The Government produced three witnesses in its case in chief. Officer Mitchell testified regarding the stop of Salazar's vehicle, its search, and his seizure of the two suitcases and arrest of Salazar and Jaras. Dennis Ramsey, a chemist-toxicologist working for the Texas Department of Public Safety, testified that the substance in the two suitcases seized by Officer Mitchell was marijuana that weighed slightly over one hundred pounds. Jaras's co-defendant, Salazar, testified that he was delivering marijuana for two nephews of his wife, Aleas and Johnny Garza, and that he had known Jaras, to whom he had been introduced by Aleas Garza, for about a year. Salazar further explained how he received the marijuana for the April 1, 1994, trip 3 and the details for payment. Regarding Jaras's involvement, Salazar testified that Jaras had accompanied him on a prior trip, on March 2, 1994, to deliver 50 pounds of marijuana to Lima, Ohio; 4 that he had to pay Jaras $500 out the payment he received for the trip; that Jaras knew on the March 2 trip that marijuana was in the car; and that he did not have to discuss the presence of the drugs with Jaras on either of the two trips "because he already knew about it already."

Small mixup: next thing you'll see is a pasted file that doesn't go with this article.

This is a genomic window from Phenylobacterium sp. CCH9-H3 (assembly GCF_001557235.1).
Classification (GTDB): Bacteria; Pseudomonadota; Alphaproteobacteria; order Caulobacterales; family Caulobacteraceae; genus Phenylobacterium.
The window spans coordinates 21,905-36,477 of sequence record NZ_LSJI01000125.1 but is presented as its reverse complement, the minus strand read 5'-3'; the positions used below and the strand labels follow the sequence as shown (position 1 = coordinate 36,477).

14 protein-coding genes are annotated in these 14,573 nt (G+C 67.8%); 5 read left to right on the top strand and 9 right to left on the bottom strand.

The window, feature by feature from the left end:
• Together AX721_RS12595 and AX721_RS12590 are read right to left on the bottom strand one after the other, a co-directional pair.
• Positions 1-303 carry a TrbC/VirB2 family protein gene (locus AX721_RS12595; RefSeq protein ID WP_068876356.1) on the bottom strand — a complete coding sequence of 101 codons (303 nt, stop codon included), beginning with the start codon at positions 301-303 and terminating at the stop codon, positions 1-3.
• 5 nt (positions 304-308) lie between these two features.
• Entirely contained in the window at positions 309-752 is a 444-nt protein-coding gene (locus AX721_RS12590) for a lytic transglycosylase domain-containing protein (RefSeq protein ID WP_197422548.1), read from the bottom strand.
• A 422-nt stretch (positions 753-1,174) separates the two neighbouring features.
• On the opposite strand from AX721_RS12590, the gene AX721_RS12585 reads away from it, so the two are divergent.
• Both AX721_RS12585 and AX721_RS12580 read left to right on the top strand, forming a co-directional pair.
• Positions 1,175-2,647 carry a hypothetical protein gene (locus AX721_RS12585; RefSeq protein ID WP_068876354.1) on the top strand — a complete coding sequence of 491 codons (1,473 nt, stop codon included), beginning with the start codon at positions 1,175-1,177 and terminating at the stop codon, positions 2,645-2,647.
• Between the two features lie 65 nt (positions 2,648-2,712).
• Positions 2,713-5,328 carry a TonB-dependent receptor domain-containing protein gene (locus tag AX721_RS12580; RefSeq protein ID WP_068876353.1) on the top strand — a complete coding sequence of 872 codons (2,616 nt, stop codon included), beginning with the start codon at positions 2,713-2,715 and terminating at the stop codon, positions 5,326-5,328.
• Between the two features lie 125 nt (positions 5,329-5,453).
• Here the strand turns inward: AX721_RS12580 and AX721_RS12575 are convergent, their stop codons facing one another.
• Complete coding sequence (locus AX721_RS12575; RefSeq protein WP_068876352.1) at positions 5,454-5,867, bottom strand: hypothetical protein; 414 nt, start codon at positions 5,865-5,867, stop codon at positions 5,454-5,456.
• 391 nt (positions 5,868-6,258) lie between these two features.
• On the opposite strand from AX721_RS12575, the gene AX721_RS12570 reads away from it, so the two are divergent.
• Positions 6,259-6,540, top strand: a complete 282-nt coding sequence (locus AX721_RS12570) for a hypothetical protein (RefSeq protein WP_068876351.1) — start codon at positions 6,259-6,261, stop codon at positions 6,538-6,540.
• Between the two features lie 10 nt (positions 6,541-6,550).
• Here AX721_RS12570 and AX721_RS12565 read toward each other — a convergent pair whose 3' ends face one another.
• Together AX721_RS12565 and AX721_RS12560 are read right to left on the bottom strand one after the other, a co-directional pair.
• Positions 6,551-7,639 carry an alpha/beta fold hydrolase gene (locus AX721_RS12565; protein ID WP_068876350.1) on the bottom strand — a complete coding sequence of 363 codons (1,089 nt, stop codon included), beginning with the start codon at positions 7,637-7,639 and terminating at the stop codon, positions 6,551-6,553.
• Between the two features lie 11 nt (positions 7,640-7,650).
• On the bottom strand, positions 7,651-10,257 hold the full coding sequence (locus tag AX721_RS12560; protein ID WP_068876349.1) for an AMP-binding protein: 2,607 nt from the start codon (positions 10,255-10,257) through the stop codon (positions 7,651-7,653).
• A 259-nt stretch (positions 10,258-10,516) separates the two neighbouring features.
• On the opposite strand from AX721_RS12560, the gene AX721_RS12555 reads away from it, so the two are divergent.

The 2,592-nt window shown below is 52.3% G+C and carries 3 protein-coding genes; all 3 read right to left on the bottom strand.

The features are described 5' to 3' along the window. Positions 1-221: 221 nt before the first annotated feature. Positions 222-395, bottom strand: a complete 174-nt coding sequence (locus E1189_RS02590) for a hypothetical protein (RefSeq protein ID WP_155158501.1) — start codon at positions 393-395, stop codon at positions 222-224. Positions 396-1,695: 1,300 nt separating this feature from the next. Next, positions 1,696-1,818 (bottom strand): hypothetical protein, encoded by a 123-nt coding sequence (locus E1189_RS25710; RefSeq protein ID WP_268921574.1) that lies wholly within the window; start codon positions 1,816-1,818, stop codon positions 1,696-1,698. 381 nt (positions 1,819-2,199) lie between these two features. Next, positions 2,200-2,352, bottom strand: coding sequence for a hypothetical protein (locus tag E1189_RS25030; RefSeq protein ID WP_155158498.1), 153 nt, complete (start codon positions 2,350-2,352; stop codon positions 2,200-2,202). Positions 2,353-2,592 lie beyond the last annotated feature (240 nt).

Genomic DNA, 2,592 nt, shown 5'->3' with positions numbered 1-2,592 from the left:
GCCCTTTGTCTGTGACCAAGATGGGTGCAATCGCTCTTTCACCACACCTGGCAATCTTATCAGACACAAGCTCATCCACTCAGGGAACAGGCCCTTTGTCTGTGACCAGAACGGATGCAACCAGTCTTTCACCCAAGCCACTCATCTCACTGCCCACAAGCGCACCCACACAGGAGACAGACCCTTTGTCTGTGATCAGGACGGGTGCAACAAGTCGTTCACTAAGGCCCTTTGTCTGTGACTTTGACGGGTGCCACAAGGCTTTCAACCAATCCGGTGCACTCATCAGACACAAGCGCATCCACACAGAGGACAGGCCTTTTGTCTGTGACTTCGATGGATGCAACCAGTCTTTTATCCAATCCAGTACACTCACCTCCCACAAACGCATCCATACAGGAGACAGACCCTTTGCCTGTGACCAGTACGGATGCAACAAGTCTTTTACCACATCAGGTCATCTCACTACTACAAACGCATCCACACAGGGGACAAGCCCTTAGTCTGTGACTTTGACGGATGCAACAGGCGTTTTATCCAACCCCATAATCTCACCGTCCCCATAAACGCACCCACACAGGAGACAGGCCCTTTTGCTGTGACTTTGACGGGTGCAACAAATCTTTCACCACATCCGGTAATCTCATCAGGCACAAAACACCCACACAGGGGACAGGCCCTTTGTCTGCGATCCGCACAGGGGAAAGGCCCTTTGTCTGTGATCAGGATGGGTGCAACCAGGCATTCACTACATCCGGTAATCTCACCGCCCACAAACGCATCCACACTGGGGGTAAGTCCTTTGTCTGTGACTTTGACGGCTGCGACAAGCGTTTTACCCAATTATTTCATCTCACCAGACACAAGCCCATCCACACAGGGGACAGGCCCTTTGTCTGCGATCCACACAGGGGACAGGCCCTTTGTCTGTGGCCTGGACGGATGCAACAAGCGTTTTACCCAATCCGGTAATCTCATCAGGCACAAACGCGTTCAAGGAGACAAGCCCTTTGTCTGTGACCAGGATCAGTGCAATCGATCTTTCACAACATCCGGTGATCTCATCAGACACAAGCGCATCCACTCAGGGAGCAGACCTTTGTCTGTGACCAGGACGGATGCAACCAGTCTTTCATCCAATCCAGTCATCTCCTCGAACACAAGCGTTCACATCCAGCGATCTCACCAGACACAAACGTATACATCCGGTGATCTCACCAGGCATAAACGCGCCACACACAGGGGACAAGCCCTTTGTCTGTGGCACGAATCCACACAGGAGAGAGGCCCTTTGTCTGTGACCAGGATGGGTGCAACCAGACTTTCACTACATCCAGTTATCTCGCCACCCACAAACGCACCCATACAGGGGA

Jaras argues that Salazar's testimony failed to demonstrate that he had knowledge of the marijuana being transported on April 1, 1994. Review of that testimony, however, clearly reveals sufficient indicia of knowledge to support the jury's verdict. A conviction may be based on the uncorroborated testimony of one accomplice if the testimony is not insubstantial on its face. United States v. Gibson, 55 F.3d 173, 181 (5th Cir.1995); United States v. Gadison, 8 F.3d 186, 190 (5th Cir.1993). Jaras's real complaint is that the testimony of his co-defendant was inherently unreliable or "incredible," and thus cannot form the basis for establishing knowledge, because Salazar demonstrably lied on the witness stand. During cross examination by Jaras's attorney, Salazar repeatedly denied that he had entered a plea agreement with the Government. That was not true. Although the Government's attorney improperly failed to call this untruth to the attention of the defense and the trial court, the trial court itself, during a recess following the close of the Government's case, informed the defense of the plea agreement and offered the defense the opportunity to recall Salazar for purposes of impeachment. The defense agreed to this, called Salazar to the stand as his sole witness and "cross examined" him on the details of the plea agreement and his failure to admit to it when previously testifying. Confronted with the written plea agreement, Salazar admitted to signing it, although he claimed to be...